Researchers reconstructed the genetic code of E. coli bacteria from an Italian nobleman who died in 1586.
E. coli is commonly found in human and animal intestines, but certain strains can make people sick.
Researchers hope their findings will allow scientists to study how the bacteria has evolved.
E. coli, short for Escherichia coli, has been among the most thoroughly studied bacteria since it was discovered in the 19th century, but researchers are only starting to understand its evolutionary history.
Now, for the first time, scientists have extracted the genetic code of a 400-year-old version of the pathogen from an Italian mummy.
In a study published Thursday in the journal Communications Biology, an international team of researchers analyzed the mummified remains of an Italian nobleman from the Renaissance period, whose well-preserved body was recovered along with other nobles in Naples, Italy, in 1983. Giovani d'Avalos — the individual studied — was 48 when he died in 1586, from what is thought to be chronic gallbladder inflammation from gallstones.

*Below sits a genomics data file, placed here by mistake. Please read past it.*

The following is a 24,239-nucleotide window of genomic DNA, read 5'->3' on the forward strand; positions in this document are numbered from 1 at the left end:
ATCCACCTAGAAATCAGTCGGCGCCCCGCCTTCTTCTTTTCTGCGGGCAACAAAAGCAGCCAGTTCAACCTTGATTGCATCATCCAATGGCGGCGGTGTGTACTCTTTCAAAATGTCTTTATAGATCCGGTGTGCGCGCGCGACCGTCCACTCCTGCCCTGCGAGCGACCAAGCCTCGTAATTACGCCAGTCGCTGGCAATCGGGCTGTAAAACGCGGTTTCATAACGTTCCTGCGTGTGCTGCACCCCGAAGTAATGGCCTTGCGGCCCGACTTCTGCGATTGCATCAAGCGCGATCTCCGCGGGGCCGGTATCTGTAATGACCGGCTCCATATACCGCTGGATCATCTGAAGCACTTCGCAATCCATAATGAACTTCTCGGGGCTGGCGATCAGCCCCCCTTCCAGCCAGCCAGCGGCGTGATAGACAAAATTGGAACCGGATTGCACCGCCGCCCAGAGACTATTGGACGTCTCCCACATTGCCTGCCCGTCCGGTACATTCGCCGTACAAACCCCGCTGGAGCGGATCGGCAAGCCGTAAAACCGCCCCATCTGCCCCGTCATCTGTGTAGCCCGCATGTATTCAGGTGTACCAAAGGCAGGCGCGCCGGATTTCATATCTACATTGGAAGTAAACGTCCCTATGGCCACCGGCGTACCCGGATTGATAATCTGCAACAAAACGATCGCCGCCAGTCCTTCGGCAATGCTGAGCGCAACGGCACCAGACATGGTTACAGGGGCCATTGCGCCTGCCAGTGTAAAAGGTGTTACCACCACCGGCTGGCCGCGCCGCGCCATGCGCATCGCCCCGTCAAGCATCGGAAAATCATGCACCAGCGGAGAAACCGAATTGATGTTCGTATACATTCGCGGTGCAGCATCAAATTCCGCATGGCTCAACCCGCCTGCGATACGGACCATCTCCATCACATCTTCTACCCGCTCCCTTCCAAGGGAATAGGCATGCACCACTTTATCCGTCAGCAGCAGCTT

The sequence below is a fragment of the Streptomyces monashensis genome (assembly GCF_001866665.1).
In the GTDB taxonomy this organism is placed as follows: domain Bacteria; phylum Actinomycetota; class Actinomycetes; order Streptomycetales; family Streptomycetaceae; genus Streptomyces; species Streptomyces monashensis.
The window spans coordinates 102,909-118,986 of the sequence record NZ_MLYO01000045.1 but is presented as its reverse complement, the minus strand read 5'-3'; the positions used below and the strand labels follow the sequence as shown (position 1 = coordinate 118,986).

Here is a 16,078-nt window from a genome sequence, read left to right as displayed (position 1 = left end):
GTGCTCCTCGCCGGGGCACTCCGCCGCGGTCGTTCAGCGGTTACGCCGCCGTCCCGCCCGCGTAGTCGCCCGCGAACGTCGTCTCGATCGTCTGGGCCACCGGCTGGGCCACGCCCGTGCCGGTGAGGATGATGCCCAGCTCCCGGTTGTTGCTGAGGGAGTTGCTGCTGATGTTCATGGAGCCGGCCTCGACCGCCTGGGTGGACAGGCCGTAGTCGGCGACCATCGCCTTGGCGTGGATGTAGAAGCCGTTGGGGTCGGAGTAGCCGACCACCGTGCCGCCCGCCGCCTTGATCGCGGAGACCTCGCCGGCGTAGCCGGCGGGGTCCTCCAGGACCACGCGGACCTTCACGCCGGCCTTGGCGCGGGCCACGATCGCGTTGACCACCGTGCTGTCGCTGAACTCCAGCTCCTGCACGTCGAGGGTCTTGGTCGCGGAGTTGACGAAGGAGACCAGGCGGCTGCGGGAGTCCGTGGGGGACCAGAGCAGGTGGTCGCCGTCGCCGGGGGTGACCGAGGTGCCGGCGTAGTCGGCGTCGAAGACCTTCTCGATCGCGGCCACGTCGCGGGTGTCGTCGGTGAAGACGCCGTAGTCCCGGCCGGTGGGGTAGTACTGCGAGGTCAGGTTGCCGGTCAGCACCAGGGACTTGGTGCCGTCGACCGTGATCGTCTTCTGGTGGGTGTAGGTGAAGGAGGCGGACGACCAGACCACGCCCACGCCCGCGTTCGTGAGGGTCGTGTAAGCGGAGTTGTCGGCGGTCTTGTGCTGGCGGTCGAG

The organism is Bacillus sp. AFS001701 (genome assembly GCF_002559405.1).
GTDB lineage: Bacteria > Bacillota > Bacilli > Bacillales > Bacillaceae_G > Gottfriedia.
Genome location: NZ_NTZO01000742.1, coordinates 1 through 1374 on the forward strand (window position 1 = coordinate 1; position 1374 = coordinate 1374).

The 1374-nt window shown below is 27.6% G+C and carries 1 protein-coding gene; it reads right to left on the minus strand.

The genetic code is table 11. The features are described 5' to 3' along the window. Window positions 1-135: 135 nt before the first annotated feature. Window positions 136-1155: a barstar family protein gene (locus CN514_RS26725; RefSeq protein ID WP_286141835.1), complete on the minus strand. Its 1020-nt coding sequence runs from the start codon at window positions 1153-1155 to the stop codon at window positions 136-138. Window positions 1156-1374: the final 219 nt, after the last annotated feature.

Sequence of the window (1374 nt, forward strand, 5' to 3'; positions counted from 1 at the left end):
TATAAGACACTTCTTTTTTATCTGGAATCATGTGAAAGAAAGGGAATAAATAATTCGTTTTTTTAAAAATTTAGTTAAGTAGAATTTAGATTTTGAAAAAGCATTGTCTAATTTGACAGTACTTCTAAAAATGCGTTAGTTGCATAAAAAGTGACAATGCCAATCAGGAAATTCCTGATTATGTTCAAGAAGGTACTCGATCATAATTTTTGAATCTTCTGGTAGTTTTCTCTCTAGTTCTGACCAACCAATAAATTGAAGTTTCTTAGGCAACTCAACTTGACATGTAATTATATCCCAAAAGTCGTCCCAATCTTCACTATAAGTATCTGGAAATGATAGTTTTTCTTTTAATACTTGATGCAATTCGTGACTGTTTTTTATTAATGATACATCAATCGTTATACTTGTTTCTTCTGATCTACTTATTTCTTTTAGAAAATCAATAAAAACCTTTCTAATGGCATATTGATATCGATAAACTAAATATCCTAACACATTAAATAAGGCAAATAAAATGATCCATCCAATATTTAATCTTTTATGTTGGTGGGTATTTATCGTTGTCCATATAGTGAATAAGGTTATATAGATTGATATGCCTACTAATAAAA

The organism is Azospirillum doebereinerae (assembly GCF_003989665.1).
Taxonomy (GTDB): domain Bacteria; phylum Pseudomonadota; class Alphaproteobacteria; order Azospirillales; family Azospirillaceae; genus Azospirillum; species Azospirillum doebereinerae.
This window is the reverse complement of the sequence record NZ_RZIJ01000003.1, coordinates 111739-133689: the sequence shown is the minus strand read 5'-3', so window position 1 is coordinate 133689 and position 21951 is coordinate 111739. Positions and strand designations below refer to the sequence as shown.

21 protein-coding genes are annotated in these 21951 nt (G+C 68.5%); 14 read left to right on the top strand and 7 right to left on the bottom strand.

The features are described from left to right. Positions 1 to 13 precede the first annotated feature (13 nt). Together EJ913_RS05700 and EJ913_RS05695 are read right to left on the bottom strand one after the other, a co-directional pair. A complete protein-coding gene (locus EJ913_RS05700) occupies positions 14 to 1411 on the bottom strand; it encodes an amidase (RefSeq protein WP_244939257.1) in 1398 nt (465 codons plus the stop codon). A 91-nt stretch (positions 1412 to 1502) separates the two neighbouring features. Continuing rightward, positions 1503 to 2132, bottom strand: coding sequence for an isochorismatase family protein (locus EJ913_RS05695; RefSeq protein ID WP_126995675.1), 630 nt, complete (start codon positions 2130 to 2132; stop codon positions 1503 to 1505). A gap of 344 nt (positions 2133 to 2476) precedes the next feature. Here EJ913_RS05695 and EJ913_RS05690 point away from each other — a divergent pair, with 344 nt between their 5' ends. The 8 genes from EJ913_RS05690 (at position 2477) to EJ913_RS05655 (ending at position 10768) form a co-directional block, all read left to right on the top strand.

"It was so stirring to be able to type this ancient E. coli," Erick Denamur, who led the French research team that collaborated on the study, said in a statement. While the genome was unique, Denamur said it was evolutionarily similar to bacteria that still cause gallstones today.
While most strains of E. coli are harmless, some result in serious infections and make humans sick. But unlike smallpox, an infection with outward signs on the human body, like red spots on the skin, an E. coli infection is characterized by stomach problems and not visible to the human eye.
"When we were examining these remains, there was no evidence to say this man had E. coli," George Long, a graduate student at McMaster University and lead author of the new study, said in a press release. "No one knew what it was."
"We were able to identify what was an opportunistic pathogen, dig down to the functions of the genome, and to provide guidelines to aid researchers who may be exploring other, hidden pathogens," Long said.
Long and the rest of the team hope understanding the genome of an ancestor to the modern version of E. coli will help future scientists unravel how the bacteria evolved over time.
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